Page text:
Hewlett-Packard's lucrative printer ink business isn't recession-proof.
The computer giant announced a 17% drop in profit for the first quarter Tuesday on slower sales of its products — to $1.7 billion, or 70 cents a share, from $2.1 billion in the year-ago quarter.
Excluding one-time charges, the results were in line with analysts' estimates of 86 cents a share.
Palo Alto, Calif.-based HP, the No. 1 PC and printer manufacturer, reported revenue of $27.4 billion, down 3% from $28.3 billion in the year-ago quarter.
For the complete year, HP said it expects sales to be down 4% to 5%.
HP CEO Mark Hurd, in a conference call with analysts, wasn't ready to predict that the worst is over.
"We see a couple of areas with some encouraging signs," he said, identifying China and the U.S. as having "some slight improvements."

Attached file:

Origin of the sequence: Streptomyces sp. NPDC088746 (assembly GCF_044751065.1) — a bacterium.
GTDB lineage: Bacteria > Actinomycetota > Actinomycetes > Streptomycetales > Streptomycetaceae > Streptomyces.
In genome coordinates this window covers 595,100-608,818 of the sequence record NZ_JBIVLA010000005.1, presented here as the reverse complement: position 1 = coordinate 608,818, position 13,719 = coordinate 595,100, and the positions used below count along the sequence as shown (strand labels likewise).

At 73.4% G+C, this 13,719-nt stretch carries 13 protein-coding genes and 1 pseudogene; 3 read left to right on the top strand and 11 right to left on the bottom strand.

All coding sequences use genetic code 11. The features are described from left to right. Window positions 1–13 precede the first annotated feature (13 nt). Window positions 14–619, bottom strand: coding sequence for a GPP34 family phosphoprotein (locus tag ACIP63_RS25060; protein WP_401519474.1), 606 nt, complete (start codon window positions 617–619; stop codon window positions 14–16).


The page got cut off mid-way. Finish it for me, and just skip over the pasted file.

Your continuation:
"But I'm not ready to call it better," he said. "With the exception of a few places, it will be the same the rest of the year."
PC sales fell 19%, with desktop revenue down 24% and notebooks falling 13%.
The supplies category, which includes HP's cash cow — printer ink — fell 14%. And printers fell 23%, HP said.
Services revenue increased 99% to $8.5 billion due primarily to the EDS acquisition.
HP's results "weren't great," says Roger Kay, an analyst with Endpoint Technologies. "But they could have been worse."
"What I'm hearing from HP is that a floor is being established for the bottom," he adds. Hurd "was hesitant to say it outright, but he went 85% of the ways toward that. It looks like we'll have a better second half."
In after-hours trading, Hewlett-Packard stock fell $1.65, or 4.5%, to $34.93, after rising 85 cents in regular trading.